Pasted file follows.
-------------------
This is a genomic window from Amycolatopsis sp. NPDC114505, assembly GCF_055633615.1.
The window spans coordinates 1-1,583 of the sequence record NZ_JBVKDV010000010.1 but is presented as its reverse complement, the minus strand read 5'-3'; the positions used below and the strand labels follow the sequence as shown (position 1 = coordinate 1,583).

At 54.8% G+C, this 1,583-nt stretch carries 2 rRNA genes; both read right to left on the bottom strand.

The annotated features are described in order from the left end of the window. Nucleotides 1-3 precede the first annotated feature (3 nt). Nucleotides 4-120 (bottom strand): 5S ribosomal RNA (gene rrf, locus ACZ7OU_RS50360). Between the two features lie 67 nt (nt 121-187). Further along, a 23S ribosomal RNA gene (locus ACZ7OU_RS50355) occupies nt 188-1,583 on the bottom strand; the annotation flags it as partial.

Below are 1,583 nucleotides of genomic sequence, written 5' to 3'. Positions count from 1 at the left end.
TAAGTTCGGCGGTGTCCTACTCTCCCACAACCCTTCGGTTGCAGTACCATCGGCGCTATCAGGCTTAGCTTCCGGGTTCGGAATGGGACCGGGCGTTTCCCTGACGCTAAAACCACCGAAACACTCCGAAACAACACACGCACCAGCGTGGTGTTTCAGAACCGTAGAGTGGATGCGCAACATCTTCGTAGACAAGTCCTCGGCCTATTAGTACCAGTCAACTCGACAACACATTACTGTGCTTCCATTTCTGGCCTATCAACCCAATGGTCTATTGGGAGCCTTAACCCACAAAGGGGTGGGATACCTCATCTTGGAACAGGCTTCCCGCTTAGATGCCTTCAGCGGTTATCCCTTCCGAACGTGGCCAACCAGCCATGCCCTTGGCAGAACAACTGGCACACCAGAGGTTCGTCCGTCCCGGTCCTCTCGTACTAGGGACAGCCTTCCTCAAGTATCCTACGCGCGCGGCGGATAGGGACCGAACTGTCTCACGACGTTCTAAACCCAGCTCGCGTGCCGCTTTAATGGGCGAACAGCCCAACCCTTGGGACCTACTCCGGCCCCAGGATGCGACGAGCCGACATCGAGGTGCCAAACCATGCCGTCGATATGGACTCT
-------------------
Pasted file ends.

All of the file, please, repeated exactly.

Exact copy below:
This is a genomic window from Amycolatopsis sp. NPDC114505, assembly GCF_055633615.1.
The window spans coordinates 1-1,583 of the sequence record NZ_JBVKDV010000010.1 but is presented as its reverse complement, the minus strand read 5'-3'; the positions used below and the strand labels follow the sequence as shown (position 1 = coordinate 1,583).

At 54.8% G+C, this 1,583-nt stretch carries 2 rRNA genes; both read right to left on the bottom strand.

The annotated features are described in order from the left end of the window. Nucleotides 1-3 precede the first annotated feature (3 nt). Nucleotides 4-120 (bottom strand): 5S ribosomal RNA (gene rrf, locus ACZ7OU_RS50360). Between the two features lie 67 nt (nt 121-187). Further along, a 23S ribosomal RNA gene (locus ACZ7OU_RS50355) occupies nt 188-1,583 on the bottom strand; the annotation flags it as partial.

Below are 1,583 nucleotides of genomic sequence, written 5' to 3'. Positions count from 1 at the left end.
TAAGTTCGGCGGTGTCCTACTCTCCCACAACCCTTCGGTTGCAGTACCATCGGCGCTATCAGGCTTAGCTTCCGGGTTCGGAATGGGACCGGGCGTTTCCCTGACGCTAAAACCACCGAAACACTCCGAAACAACACACGCACCAGCGTGGTGTTTCAGAACCGTAGAGTGGATGCGCAACATCTTCGTAGACAAGTCCTCGGCCTATTAGTACCAGTCAACTCGACAACACATTACTGTGCTTCCATTTCTGGCCTATCAACCCAATGGTCTATTGGGAGCCTTAACCCACAAAGGGGTGGGATACCTCATCTTGGAACAGGCTTCCCGCTTAGATGCCTTCAGCGGTTATCCCTTCCGAACGTGGCCAACCAGCCATGCCCTTGGCAGAACAACTGGCACACCAGAGGTTCGTCCGTCCCGGTCCTCTCGTACTAGGGACAGCCTTCCTCAAGTATCCTACGCGCGCGGCGGATAGGGACCGAACTGTCTCACGACGTTCTAAACCCAGCTCGCGTGCCGCTTTAATGGGCGAACAGCCCAACCCTTGGGACCTACTCCGGCCCCAGGATGCGACGAGCCGACATCGAGGTGCCAAACCATGCCGTCGATATGGACTCT